Endeavor Real Estate Group, one of the most active developers in Central Texas, is on a money-raising roll. The Austin-based commercial real estate firm has raised nearly $160 million, according to filings with the U.S. Securities and Exchange Commission, and has commitments from investors that would increase that total to more than $300 million. The funding would go toward future real estate investments. A June 25 filing with the SEC shows Endeavor raised $141.7 from 91 investors. A second securities filing showed that Endeavor raised $17.6 million in equity from 26 investors. Bryce Miller, an Endeavor co-founder, and managing principal said the filings do not reflect all of Endeavor commitments, which are more than $300 million. “The fund investors are private individuals for the most part, and a majority of them have invested in Endeavor projects in the past,” Miller said. “This real estate fund is not unique to Endeavor and is a commonly used vehicle for raising investment equity.′ Click to read more at www.statesman.com.
Shortly after Home Slice Pizza opened on South Congress Avenue in November 2005, the power went out. The gas pizza ovens did not rely on electricity, so co-owners Terri Hannifin and Jen Strickland decided to stay open. They found enough flashlights to make sure the kitchen was safe and asked an employee to bring in a guitar. A customer who lived in the neighborhood ran home and brought back a bag of candles. Over the past 14 years, the development of the power grid is just one of many changes along the corridor, business owners said. Many local businesses—including antique store Uncommon Objects, which opened in 1991 and relocated in 2017—have been priced out due to sharply rising property values. Click to read more at www.communityimpact.com.
River frontage. Incredible access. Dynamic area. Unlimited opportunity. It’s rare to find those attributes in a single property, but 530 Steves Ave. in San Antonio boasts all of them. “It is a ready-to-go development site that will
accommodate any number of uses, depending on what the developer wants to do,” says Steves Rosser, senior vice president at DH Realty Partners, the largest locally owned commercial real estate firm in the city. But, wait. Steves Rosser is representing a property on Steves Ave.? “It’s not my road, no, I don’t own it,” Rosser laughs. “I do have family ties that date well back in San Antonio’s history and that street is named for them. The Steves homestead can be found in the King William neighborhood. It was built by my great-great-grandparents and is now a living history museum.” Click to read more at www.rednews.com.
After serving in economic development and project management roles in Round Rock, Rowlett and Greenville, Ben White is now working for the city of Cedar Park, working on advancing the city’s employment opportunities. White stepped in after the former economic development director, Phil Brewer, retired in May 2018. Just before taking on his role in Cedar Park, White served as the vice president of economic development for the Round Rock Chamber for eight years. He also worked previously as the director of economic development for the city of Rowlett and as a projects manager and executive director for the Greenville board of development, according to the city of Cedar Park. He began serving as the economic development director for Cedar Park on Oct. 15. Click to read more at www.communityimpact.com.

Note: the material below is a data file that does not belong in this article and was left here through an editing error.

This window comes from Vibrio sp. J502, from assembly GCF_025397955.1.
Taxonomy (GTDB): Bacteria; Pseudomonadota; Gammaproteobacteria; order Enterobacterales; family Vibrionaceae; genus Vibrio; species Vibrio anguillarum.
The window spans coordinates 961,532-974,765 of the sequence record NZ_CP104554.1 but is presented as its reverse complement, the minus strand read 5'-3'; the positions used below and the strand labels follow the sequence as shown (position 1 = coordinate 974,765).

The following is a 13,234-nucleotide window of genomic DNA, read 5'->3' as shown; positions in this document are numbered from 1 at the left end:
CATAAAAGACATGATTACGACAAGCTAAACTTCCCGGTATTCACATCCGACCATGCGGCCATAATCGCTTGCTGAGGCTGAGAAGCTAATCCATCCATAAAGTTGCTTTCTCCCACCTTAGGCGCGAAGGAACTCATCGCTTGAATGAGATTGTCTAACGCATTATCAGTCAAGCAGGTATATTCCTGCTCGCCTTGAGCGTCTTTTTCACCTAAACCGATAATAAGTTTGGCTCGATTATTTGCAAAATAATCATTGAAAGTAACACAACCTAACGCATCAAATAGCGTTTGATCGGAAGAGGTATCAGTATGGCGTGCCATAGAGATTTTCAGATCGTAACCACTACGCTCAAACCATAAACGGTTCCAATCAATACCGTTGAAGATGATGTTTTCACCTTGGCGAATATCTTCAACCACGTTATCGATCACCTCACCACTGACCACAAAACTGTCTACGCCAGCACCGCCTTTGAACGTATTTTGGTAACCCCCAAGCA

Austin will revive its attempt to rewrite its land-use rules March 26 in a move long deemed necessary as a means to manage the city’s continued population growth and widening housing affordability crisis. The rules around what can be built in the city and where have not been comprehensively revised since 1984. Austin’s most recent attempt to this—a five-year, $8.5 million effort known as CodeNEXT—failed as it came down the homestretch last year. City Council voted to pull the plug on the effort after the rhetoric surrounding some of the more polarizing land use issues became “poisoned” and filled with hyperbole, as described by Mayor Steve Adler. Click to read more at www.communityimpact.com.
Austin TX, May 2018: TX — Tarantino Properties, Inc. is pleased to announce, on May 10, 2018, the acquisition of the North Park Shopping Center located at 9616 N. Lamar Blvd in Austin, Texas. The neighborhood retail center has gross leasable area of 110,049 SF on approximately 10 acres. North Park is in a prime, urban infill location in the growing North Lamar corridor of Austin. The property is currently 93% occupied to a diverse blend of local and national tenants such as Aaron Rents and Dollar General. Tarantino Properties will manage and lease the property from its Austin office, led by Nick Tarantino. The selling broker was Jim Batjer, a Senior Managing Director at HFF, LP.
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